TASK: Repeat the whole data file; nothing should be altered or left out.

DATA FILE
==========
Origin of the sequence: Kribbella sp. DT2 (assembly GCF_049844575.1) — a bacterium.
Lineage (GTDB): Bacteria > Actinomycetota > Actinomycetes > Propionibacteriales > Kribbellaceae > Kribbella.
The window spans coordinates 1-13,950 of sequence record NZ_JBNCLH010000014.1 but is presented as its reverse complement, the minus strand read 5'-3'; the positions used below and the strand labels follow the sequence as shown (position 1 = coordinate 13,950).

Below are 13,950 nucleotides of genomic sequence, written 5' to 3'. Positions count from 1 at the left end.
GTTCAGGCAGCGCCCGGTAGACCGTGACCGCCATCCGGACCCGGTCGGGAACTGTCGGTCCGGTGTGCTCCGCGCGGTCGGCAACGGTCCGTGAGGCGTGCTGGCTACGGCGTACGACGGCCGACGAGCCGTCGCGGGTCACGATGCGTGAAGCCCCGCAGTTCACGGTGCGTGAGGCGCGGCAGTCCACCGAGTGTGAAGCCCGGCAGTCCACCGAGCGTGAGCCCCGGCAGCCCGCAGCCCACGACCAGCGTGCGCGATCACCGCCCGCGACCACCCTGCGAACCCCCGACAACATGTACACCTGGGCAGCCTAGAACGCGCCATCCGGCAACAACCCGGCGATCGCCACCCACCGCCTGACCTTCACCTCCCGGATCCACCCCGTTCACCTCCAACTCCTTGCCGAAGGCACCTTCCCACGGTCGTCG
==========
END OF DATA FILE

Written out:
Origin of the sequence: Kribbella sp. DT2 (assembly GCF_049844575.1) — a bacterium.
Lineage (GTDB): Bacteria > Actinomycetota > Actinomycetes > Propionibacteriales > Kribbellaceae > Kribbella.
The window spans coordinates 1-13,950 of sequence record NZ_JBNCLH010000014.1 but is presented as its reverse complement, the minus strand read 5'-3'; the positions used below and the strand labels follow the sequence as shown (position 1 = coordinate 13,950).

Below are 13,950 nucleotides of genomic sequence, written 5' to 3'. Positions count from 1 at the left end.
GTTCAGGCAGCGCCCGGTAGACCGTGACCGCCATCCGGACCCGGTCGGGAACTGTCGGTCCGGTGTGCTCCGCGCGGTCGGCAACGGTCCGTGAGGCGTGCTGGCTACGGCGTACGACGGCCGACGAGCCGTCGCGGGTCACGATGCGTGAAGCCCCGCAGTTCACGGTGCGTGAGGCGCGGCAGTCCACCGAGTGTGAAGCCCGGCAGTCCACCGAGCGTGAGCCCCGGCAGCCCGCAGCCCACGACCAGCGTGCGCGATCACCGCCCGCGACCACCCTGCGAACCCCCGACAACATGTACACCTGGGCAGCCTAGAACGCGCCATCCGGCAACAACCCGGCGATCGCCACCCACCGCCTGACCTTCACCTCCCGGATCCACCCCGTTCACCTCCAACTCCTTGCCGAAGGCACCTTCCCACGGTCGTCG